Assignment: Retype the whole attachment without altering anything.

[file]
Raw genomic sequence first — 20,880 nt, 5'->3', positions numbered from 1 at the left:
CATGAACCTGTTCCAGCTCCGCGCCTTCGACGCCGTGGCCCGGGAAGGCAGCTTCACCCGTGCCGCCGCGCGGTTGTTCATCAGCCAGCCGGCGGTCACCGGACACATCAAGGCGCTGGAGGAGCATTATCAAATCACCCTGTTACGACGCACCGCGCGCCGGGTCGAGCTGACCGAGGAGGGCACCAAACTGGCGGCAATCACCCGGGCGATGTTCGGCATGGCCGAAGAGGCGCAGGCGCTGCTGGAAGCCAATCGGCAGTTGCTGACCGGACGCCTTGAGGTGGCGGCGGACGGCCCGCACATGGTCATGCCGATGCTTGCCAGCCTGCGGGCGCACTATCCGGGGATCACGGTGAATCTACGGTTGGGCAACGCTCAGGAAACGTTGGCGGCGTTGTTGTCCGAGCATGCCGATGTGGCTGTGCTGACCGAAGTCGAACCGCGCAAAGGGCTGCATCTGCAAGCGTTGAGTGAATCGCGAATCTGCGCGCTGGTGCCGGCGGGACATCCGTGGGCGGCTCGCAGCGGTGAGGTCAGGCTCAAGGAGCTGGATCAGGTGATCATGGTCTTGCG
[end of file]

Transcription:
Raw genomic sequence first — 20,880 nt, 5'->3', positions numbered from 1 at the left:
CATGAACCTGTTCCAGCTCCGCGCCTTCGACGCCGTGGCCCGGGAAGGCAGCTTCACCCGTGCCGCCGCGCGGTTGTTCATCAGCCAGCCGGCGGTCACCGGACACATCAAGGCGCTGGAGGAGCATTATCAAATCACCCTGTTACGACGCACCGCGCGCCGGGTCGAGCTGACCGAGGAGGGCACCAAACTGGCGGCAATCACCCGGGCGATGTTCGGCATGGCCGAAGAGGCGCAGGCGCTGCTGGAAGCCAATCGGCAGTTGCTGACCGGACGCCTTGAGGTGGCGGCGGACGGCCCGCACATGGTCATGCCGATGCTTGCCAGCCTGCGGGCGCACTATCCGGGGATCACGGTGAATCTACGGTTGGGCAACGCTCAGGAAACGTTGGCGGCGTTGTTGTCCGAGCATGCCGATGTGGCTGTGCTGACCGAAGTCGAACCGCGCAAAGGGCTGCATCTGCAAGCGTTGAGTGAATCGCGAATCTGCGCGCTGGTGCCGGCGGGACATCCGTGGGCGGCTCGCAGCGGTGAGGTCAGGCTCAAGGAGCTGGATCAGGTGATCATGGTCTTGCG